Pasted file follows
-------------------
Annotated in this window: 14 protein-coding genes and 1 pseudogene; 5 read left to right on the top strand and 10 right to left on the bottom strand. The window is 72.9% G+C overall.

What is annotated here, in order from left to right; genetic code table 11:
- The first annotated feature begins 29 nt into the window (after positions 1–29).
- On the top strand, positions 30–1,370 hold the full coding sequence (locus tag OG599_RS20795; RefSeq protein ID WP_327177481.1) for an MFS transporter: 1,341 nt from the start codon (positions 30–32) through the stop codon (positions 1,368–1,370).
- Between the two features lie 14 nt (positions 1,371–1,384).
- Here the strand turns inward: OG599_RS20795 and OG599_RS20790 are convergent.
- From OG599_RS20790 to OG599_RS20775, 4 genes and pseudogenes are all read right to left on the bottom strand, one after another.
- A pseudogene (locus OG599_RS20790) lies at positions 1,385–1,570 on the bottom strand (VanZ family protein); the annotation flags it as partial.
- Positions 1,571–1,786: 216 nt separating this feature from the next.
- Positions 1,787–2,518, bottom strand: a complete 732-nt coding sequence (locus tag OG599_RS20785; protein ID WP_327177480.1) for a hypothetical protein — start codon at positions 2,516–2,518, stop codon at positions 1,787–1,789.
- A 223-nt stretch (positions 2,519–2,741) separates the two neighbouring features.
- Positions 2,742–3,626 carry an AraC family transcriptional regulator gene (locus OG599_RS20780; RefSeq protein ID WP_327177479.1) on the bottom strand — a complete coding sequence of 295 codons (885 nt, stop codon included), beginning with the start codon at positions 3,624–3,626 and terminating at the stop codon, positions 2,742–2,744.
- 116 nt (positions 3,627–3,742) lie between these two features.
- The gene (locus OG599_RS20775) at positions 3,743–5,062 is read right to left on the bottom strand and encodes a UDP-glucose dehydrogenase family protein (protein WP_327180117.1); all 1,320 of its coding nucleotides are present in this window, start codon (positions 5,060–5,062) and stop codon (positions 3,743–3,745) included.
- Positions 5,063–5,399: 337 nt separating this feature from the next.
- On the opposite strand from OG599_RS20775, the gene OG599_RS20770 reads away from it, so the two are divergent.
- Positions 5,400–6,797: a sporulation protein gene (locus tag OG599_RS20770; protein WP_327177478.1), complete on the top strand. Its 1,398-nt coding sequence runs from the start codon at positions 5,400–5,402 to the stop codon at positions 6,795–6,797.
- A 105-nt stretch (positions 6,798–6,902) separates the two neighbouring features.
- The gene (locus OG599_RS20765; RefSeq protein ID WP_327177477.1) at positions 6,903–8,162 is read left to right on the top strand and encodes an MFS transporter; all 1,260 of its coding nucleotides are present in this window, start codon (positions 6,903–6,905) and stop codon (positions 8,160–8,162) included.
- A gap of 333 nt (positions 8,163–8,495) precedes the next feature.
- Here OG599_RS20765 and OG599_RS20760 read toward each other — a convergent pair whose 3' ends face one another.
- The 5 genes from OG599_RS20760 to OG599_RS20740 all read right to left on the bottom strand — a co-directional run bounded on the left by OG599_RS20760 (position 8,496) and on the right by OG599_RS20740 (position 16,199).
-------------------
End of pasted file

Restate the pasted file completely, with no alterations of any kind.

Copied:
Annotated in this window: 14 protein-coding genes and 1 pseudogene; 5 read left to right on the top strand and 10 right to left on the bottom strand. The window is 72.9% G+C overall.

What is annotated here, in order from left to right; genetic code table 11:
- The first annotated feature begins 29 nt into the window (after positions 1–29).
- On the top strand, positions 30–1,370 hold the full coding sequence (locus tag OG599_RS20795; RefSeq protein ID WP_327177481.1) for an MFS transporter: 1,341 nt from the start codon (positions 30–32) through the stop codon (positions 1,368–1,370).
- Between the two features lie 14 nt (positions 1,371–1,384).
- Here the strand turns inward: OG599_RS20795 and OG599_RS20790 are convergent.
- From OG599_RS20790 to OG599_RS20775, 4 genes and pseudogenes are all read right to left on the bottom strand, one after another.
- A pseudogene (locus OG599_RS20790) lies at positions 1,385–1,570 on the bottom strand (VanZ family protein); the annotation flags it as partial.
- Positions 1,571–1,786: 216 nt separating this feature from the next.
- Positions 1,787–2,518, bottom strand: a complete 732-nt coding sequence (locus tag OG599_RS20785; protein ID WP_327177480.1) for a hypothetical protein — start codon at positions 2,516–2,518, stop codon at positions 1,787–1,789.
- A 223-nt stretch (positions 2,519–2,741) separates the two neighbouring features.
- Positions 2,742–3,626 carry an AraC family transcriptional regulator gene (locus OG599_RS20780; RefSeq protein ID WP_327177479.1) on the bottom strand — a complete coding sequence of 295 codons (885 nt, stop codon included), beginning with the start codon at positions 3,624–3,626 and terminating at the stop codon, positions 2,742–2,744.
- 116 nt (positions 3,627–3,742) lie between these two features.
- The gene (locus OG599_RS20775) at positions 3,743–5,062 is read right to left on the bottom strand and encodes a UDP-glucose dehydrogenase family protein (protein WP_327180117.1); all 1,320 of its coding nucleotides are present in this window, start codon (positions 5,060–5,062) and stop codon (positions 3,743–3,745) included.
- Positions 5,063–5,399: 337 nt separating this feature from the next.
- On the opposite strand from OG599_RS20775, the gene OG599_RS20770 reads away from it, so the two are divergent.
- Positions 5,400–6,797: a sporulation protein gene (locus tag OG599_RS20770; protein WP_327177478.1), complete on the top strand. Its 1,398-nt coding sequence runs from the start codon at positions 5,400–5,402 to the stop codon at positions 6,795–6,797.
- A 105-nt stretch (positions 6,798–6,902) separates the two neighbouring features.
- The gene (locus OG599_RS20765; RefSeq protein ID WP_327177477.1) at positions 6,903–8,162 is read left to right on the top strand and encodes an MFS transporter; all 1,260 of its coding nucleotides are present in this window, start codon (positions 6,903–6,905) and stop codon (positions 8,160–8,162) included.
- A gap of 333 nt (positions 8,163–8,495) precedes the next feature.
- Here OG599_RS20765 and OG599_RS20760 read toward each other — a convergent pair whose 3' ends face one another.
- The 5 genes from OG599_RS20760 to OG599_RS20740 all read right to left on the bottom strand — a co-directional run bounded on the left by OG599_RS20760 (position 8,496) and on the right by OG599_RS20740 (position 16,199).